“Get busy living or get busy dying.” – Stephen King
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We live most of our lives in fear. We are afraid to be alone. We are afraid of trying new things. Most of all, we are afraid of failure. This single fear prevents many of us from doing the things we want to do.
The question is not whether we have fear, the question is why. While I don’t claim to know why anyone else has fear, I do know why I am afraid.
I am afraid that I am not enough. I am afraid of other people’s judgments. I am afraid that I will fail.
Fear is a powerful de-motivator. When we are afraid, we don’t take action. We stay inside our comfort zone. We are trapped in a bubble.
While our fears will never go away, we can acknowledge them and let them go. If we let fear win, we have given in to death. In the words immortalized by Drake, “You only live once.”
“Twenty years from now you will be more disappointed by the things that you didn’t do than by the ones you did do, so throw off the bowlines, sail away from safe harbor, catch the trade winds in your sails. Explore, Dream, Discover.”
– H. Jackson Brown Jr.
Nothing in life is guaranteed. We should be grateful every day we wake up. It can all disappear so quickly. No one knows what comes after death, so we should spend our time living in the now instead of some distant future.
If you are waiting for permission to live your life, here it is. That doesn’t mean you need to be a reckless or live your life like a daredevil. It means finding out what lights you up inside. Live the life you want to lead. Don’t let everyone else tell you how to live your life. Don’t go to your deathbed with all your regrets.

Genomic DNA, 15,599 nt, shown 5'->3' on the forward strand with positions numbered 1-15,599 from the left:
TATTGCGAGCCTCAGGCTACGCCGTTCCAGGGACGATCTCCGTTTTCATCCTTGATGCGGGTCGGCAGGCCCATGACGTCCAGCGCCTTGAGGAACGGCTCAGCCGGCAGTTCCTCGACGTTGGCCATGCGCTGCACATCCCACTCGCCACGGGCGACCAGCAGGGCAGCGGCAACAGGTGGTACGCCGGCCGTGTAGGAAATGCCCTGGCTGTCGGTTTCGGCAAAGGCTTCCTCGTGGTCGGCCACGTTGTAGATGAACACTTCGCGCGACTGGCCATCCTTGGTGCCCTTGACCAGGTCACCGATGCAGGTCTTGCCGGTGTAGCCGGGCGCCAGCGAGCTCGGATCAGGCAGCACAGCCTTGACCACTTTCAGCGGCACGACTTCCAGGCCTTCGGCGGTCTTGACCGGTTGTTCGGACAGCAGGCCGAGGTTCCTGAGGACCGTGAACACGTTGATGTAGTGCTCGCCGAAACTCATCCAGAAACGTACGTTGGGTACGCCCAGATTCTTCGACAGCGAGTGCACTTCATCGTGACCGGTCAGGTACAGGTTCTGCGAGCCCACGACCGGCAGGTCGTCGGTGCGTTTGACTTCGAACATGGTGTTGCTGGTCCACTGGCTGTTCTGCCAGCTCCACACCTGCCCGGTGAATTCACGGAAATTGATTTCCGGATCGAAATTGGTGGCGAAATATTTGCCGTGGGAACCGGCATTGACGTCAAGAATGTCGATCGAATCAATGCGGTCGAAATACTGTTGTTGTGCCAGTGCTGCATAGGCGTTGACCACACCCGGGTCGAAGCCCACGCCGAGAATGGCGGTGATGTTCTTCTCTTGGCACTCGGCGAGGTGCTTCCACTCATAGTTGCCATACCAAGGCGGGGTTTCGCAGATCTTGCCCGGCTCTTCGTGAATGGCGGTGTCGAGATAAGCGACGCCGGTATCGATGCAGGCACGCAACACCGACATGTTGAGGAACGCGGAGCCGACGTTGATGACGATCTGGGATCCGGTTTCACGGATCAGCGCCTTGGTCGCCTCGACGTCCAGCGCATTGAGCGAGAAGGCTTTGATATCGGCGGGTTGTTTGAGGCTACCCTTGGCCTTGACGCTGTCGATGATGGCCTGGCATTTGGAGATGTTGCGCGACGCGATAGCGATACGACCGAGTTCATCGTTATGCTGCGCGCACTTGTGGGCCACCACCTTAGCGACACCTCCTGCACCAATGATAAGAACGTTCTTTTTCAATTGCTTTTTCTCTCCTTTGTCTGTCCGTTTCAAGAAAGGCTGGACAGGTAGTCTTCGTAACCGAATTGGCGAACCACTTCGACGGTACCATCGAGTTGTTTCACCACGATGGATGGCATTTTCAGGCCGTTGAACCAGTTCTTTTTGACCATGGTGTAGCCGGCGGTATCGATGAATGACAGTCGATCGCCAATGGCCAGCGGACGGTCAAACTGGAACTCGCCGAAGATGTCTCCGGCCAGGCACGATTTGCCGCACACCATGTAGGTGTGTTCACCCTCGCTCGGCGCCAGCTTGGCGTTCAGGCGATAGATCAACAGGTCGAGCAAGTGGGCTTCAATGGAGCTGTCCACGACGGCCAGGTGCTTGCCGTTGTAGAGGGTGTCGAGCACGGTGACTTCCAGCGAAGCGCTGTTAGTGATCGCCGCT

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Picture by Philipp
“The scariest moment is always just before you start.” – Stephen King
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Our revolutionary ancestors lived in a time where they always had to be on high alert. I’m not talking about Medieval or even Ancient times. I’m talking about our cave dwelling ancestors.
Humans have lived on Earth for a minuscule amount of time relative to the age of the Earth. Evolutionarily speaking, we have evolved very little in that amount of time. We still have the same fight or flight instincts that helped keep our ancestors safe.
Their fear was in reaction to the large prey animals that roamed among us. If they were not prepared to fight off the larger predators, they would have died off like other species, and we would not be here.
Since that time, we have built thriving civilizations and have lived in relative safety. We no longer need to be in a high state of alert. Yet, we still have those fight or flight reactions. Our instincts are no longer used to protect us from danger. We feel them when we encounter something new.
Were you deathly scared before giving a speech in front of a large crowd for the first time? Did your stomach churn before going on your first roller coaster? Are you afraid of starting a business and working on your own?
These are all fight or flight reactions. In these moments, we enter a heightened state of awareness. Unlike our ancestors, we aren’t in serious danger. Our bodies are telling us to pay attention to the situation at hand.
Instead of fearing these new situations, we need to understand our reactions to them. Once we do, we will be better prepared to react. Beginning new things can be scary, but if you can hone that anticipation into productive energy, you can conquer your fear. You can overcome the initial bump that scares most people off. If you do, you will be one step closer to success.
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Stephen Pirie is the director of many companies including Nurture Change, Unleash Travel, and Spirit of Sharing. Through these companies, Stephen is creating retreats for business leaders, building a safe travel experience for youths from New Zealand and Australia, and giving back to the youths of Fiji.